The Cost of Expensive Dirt in Charlotte
Land prices, especially near uptown, are forcing even some affluent homeowners to flee for 'the sticks'
From the editor: We sent our April Real Estate issue to the printer two weeks before the first COVID-19 cases were reported in Mecklenburg County, so none of the stories in it specifically mentions the pandemic that’s altered our lives so profoundly. It’s impossible for any of us to know what the illness’ spread and the resulting shutdown will mean for the economy in general or the real estate market in particular. But people will still need places to live and money to be able to live in them, and we encourage our readers to read our Real Estate package with that in mind.
EVERY MORNING since November, my wife and I have woken to the beeps of bulldozers in reverse and the cracks of clearing brush. Across the street from our condominium complex, built in 1965, crews are leveling four lots to make way for a new development. The general process has repeated itself over the past few years along this block, tucked behind Park Road Shopping Center, four miles south of uptown. This time, it’s four houses built in the 1950s, to be replaced by 16 townhomes. Starting price for each: about $600,000.
It’s a common scene in Charlotte’s “close-in” neighborhoods, those that adjoin or are within a few miles of uptown. Investors snap up ranch-style and other houses from yesteryear’s suburbs and in their place build custom homes twice their size or, where zoning allows, townhomes and apartments that seem to fill out every inch of once-expansive lawns.
From the perspective of this block, it’s a happy story. The young couple bought that three-bedroom for $237,000 in 2014 and sold it to the developer for $465,000 last fall. They’re certainly not complaining. “Don’t mess this up for us,” the woman told a neighbor who approached her with a petition in 2018, when word spread about The Drakeford Company’s plan to ask the city to rezone the property. The neighbor feared tree loss and traffic increases. But opposition fizzled when developers noted the zoning in place allowed them to build the same number of units.
The developer sees enough upside in the acre to invest about $2 million in the land alone. Even the petition-wielders are quiet, having accepted the inevitability of the development, and soothed by the increased value of “comps” in the neighborhood should they decide to sell. The family of renters in one of the old houses on this block, where some older duplex units still rent for $950 per month in a city where the average rent tops $1,200, was likely less enthusiastic. But they’re gone now.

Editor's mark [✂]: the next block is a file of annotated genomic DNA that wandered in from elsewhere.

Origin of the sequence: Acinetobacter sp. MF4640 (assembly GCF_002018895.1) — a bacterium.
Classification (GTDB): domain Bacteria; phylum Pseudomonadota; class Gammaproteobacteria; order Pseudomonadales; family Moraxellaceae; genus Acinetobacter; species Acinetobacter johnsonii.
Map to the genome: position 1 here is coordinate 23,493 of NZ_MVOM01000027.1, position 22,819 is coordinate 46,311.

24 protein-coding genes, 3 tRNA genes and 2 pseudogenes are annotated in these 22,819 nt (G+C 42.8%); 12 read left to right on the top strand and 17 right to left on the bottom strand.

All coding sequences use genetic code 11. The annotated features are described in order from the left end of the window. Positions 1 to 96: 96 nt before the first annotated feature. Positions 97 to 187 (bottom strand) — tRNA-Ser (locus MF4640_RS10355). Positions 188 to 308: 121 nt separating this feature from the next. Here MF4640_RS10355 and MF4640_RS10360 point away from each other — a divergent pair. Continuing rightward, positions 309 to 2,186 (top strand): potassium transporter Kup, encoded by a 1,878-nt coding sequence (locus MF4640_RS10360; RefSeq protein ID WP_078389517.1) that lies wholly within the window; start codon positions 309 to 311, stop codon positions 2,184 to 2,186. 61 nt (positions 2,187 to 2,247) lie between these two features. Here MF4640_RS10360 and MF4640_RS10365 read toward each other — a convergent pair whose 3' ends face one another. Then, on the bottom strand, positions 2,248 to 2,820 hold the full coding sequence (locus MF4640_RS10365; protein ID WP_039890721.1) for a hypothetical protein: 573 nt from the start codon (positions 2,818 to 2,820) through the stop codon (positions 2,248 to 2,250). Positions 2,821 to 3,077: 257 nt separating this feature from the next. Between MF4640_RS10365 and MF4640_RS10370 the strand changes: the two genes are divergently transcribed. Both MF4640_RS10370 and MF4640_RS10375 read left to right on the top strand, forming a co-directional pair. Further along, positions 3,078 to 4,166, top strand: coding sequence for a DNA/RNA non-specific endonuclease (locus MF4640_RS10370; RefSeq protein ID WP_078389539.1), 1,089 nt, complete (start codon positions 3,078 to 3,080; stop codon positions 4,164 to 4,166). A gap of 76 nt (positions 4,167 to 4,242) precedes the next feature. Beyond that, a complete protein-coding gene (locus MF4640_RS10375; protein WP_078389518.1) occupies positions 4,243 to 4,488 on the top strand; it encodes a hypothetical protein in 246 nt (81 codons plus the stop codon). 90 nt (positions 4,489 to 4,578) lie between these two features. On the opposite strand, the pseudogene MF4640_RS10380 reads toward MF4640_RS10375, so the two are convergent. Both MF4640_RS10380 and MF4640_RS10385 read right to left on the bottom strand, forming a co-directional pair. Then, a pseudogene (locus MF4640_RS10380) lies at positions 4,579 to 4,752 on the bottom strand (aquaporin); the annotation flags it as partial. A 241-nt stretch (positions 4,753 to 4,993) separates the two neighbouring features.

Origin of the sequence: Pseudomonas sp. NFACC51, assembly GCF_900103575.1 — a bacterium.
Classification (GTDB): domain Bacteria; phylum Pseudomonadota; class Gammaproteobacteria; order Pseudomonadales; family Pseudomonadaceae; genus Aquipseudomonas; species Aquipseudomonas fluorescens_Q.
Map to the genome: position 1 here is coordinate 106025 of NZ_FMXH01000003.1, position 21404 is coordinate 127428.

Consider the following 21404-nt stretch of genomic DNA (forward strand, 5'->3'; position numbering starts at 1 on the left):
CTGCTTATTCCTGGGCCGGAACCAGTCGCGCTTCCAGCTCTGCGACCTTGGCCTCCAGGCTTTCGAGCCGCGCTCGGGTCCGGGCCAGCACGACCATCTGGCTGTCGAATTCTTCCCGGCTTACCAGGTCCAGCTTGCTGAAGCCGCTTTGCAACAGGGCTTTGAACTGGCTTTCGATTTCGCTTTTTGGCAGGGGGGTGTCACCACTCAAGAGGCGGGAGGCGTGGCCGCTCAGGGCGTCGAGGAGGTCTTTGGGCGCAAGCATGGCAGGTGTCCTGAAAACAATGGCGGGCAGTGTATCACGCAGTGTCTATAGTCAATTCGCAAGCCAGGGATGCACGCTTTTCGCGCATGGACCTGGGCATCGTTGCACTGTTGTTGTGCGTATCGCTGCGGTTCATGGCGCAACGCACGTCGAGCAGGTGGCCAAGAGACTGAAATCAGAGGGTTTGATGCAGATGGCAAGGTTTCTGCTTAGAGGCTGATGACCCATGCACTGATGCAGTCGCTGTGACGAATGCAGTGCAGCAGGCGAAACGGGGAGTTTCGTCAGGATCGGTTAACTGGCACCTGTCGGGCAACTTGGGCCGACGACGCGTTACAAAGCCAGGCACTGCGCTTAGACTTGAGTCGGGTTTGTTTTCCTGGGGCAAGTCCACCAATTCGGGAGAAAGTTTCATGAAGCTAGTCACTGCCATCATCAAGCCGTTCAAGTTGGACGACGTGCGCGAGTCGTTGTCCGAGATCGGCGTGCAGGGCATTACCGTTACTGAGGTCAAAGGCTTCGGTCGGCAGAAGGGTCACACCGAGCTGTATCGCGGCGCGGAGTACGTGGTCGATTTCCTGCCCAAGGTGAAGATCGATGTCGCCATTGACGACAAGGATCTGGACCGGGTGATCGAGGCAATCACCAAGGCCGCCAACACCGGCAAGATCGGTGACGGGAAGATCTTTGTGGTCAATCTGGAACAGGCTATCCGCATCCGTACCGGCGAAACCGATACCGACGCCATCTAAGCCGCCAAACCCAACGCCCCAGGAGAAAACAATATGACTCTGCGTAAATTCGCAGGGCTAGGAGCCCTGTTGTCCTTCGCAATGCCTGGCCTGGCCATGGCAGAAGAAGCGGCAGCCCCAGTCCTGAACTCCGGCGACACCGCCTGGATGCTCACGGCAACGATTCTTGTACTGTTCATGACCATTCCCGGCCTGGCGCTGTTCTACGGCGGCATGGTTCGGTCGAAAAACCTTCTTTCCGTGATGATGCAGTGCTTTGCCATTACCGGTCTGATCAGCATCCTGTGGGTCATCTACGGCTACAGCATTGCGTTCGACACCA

IN A CITY with an acute affordable housing crisis, where 1,000 people wait in line at one new complex to apply for 129 subsidized apartments, where officials say there’s a shortage of as many as 34,000 affordable housing units, the loss of a few average-cost rentals on an affluent block might not register as a serious issue.
What’s happening here, though, reflects broader trends that ripple throughout the Charlotte region, reshaping where we live, how we get to work, and who our neighbors are. Continued population growth, disappearing developable land in Mecklenburg County, and tighter credit requirements have combined to restrict supply, leading many people with jobs in the city to stretch their budgets and commutes.
“The post-war ranch is getting extinct, especially anything on a half-acre lot,” says realtor Jonathan Osman of Tryon Realty Partners. “A lot of those people are packing up and moving to the ’burbs.”
With land prices in town rising, lots are often worth more than the homes that sit on them. The average price per acre in the Charlotte metropolitan area grew from around $195,000 in 2014 to more than $325,000 in 2018, according to a UNC Charlotte study published last year. To recoup the cost of expensive dirt, developers are going high-end. “You see spec builders who were selling at $600,000 three years ago at $800,000 now,” Osman says. “It’s the same product, just $200,000 more expensive. You can’t develop anything in town for less than $800,000 today.”